Moral distress develops as a result of medical practitioners having their opinions and moral judgments being ignored. The continued understanding that one’s opinion is not acknowledged brings about moral residue (Epstein, et al., 2010). Moral residue occurs after many occurrences of moral distress. Another reason I could not have suffered from moral residue is that my moral judgment was not ignored and I did not experience the repeated situation of moral distress.   The level of moral residue rises each time the healthcare practitioner experiences moral distress.  Consequences of moral distress and moral residue include losing the ability to make decisions ethically during challenging situations, these healthcare providers start distancing themselves from situations that require moral sensitivity (Epstein, et al., 2009). The last and most severe consequence of moral residue is burnouts that make these professionals want to leave their jobs.

It is important to address the issue of moral distress and moral residue before it causes greater damage.  A few approaches to include speaking up, building support networks and focusing on changing the work environment are just a few. Shifting one’s focus from an individual patient to a general work environment, this way the healthcare provider will be able to understand that it is the system that needs to change (Epstein, et al., 2010). Lastly, it is important to participate in moral distress education. Attending forums and seminars that focus on discussing moral distress and moral residue is important in understanding how to deal with the problem.  To curb cases of moral distress and moral residue, most healthcare institutions have implemented hospital-wide moral distress consult services that help in addressing moral distress cases as they arise.

 I believe that if I were to be presented with an ethical dilemma similar to the one, I faced I would not do things differently. It is my belief that saving lives is the main reason I choose a career in medicine. I believe that saving the life of a patient should be the number one priority. The situation taught me that I will always choose what I believe is right over what others believe is right and am willing to save and prolong life when I can.  The only thing I would change in such a scenario would be to consult with other healthcare professionals that do not share my opinions not to change the way I would do things but to understand how their perspective is different from mine.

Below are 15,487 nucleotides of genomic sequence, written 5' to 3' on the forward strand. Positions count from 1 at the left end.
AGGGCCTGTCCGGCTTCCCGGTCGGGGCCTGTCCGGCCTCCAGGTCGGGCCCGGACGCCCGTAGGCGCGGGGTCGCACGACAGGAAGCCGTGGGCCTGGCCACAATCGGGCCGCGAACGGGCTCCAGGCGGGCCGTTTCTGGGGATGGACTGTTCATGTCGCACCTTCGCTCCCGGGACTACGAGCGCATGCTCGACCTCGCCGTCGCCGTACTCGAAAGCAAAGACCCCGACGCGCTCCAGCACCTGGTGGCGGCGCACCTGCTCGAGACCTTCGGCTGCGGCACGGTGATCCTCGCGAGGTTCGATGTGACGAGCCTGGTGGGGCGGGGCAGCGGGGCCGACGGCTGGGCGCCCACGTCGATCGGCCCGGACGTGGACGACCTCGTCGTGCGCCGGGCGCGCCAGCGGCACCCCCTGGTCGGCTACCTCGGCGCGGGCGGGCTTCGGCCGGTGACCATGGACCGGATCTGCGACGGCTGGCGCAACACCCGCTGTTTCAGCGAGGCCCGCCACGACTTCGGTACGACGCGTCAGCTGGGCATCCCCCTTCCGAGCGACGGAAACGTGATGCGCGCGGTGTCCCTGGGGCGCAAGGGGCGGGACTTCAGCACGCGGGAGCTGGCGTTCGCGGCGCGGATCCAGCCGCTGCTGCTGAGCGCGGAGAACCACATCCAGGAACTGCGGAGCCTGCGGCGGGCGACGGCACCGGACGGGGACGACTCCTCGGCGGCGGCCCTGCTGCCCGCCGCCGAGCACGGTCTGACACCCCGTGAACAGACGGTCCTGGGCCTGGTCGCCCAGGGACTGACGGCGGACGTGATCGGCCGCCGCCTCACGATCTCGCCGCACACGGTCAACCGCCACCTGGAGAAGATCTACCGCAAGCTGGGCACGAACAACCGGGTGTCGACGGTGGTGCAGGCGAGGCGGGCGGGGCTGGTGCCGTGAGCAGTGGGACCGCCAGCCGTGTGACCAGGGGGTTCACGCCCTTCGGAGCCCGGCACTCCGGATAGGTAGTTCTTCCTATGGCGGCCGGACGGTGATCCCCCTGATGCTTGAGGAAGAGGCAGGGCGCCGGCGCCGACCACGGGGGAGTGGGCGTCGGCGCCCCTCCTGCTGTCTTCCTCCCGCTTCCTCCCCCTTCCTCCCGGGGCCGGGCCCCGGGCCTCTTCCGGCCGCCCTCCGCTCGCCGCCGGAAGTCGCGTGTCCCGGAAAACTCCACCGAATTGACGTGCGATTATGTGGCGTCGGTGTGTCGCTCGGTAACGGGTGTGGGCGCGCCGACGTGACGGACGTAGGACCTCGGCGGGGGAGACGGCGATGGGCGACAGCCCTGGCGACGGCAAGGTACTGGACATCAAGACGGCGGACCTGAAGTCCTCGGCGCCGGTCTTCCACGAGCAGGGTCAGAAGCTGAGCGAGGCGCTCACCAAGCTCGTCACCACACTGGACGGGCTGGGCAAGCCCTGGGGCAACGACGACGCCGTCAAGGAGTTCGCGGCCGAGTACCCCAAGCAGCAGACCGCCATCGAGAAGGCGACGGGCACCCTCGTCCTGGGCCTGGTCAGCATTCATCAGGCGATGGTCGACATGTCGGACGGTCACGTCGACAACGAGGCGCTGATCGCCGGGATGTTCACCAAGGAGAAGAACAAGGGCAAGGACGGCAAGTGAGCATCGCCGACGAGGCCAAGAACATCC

Inconclusion, ethical dilemmas, and moral conflicts are regular occurrences in the lives of healthcare providers.  Various ethic theories present frameworks and approaches that can be used to resolve moral conflicts and dilemmas. CNO has also established guidelines that can be used to resolve moral dilemmas. Moral residue is as a result of the distress caused by not taking and action one viewed as ethical.  The morality and ethical uprightness of an action depend on the method that has been used to evaluate it.











Amer, A. B. (2019). Understanding the Ethical Theories in Medical Practice. Open Journal of      Nursing, 9(02), 188.

College of Nurses of Ontario (n.d). Practice Standard Ethics. Retrieved from;   

Epstein, E. G., & Hamric, A. B. (2009). Moral distress, moral residue, and the crescendo effect.   The Journal of clinical ethics, 20(4), 330-342.

Epstein, R. J., & Rubinfeld, D. L. (2010). Understanding UPP. The BE Journal of Theoretical      Economics, 10(1).

Hardingham, L. B. (2004). Integrity and moral residue: nurses as participants in a moral   community. Nursing Philosophy, 5(2), 127-134.

Laakasuo, M., & Sundvall, J. (2016). Are utilitarian/deontological preferences unidimensional?   Frontiers in psychology, 7, 1228.

Mandal, J., Ponnambath, D. K., & Parija, S. C. (2016). Utilitarian and deontological ethics in       medicine. Tropical parasitology, 6(1), 5.

Paterick, T. J., Carson, G. V., Allen, M. C., & Paterick, T. E. (2008, March). Medical informed    consent: general considerations for physicians. In Mayo Clinic Proceedings (Vol. 83, No.   3, pp. 313-319). Elsevier.

Sharma, A. (2011). Ethical and Moral Aspects of Informed Consent: General Considerations.       Journal of Research in Medical Education & Ethics, 1(1), 11-14.

Stiggelbout, A. M., Elstein, A. S., Molewijk, B., Otten, W., & Kievit, J. (2006). Clinical ethical   dilemmas: convergent and divergent views of two scholarly communities. Journal of medical ethics, 32(7), 381-388.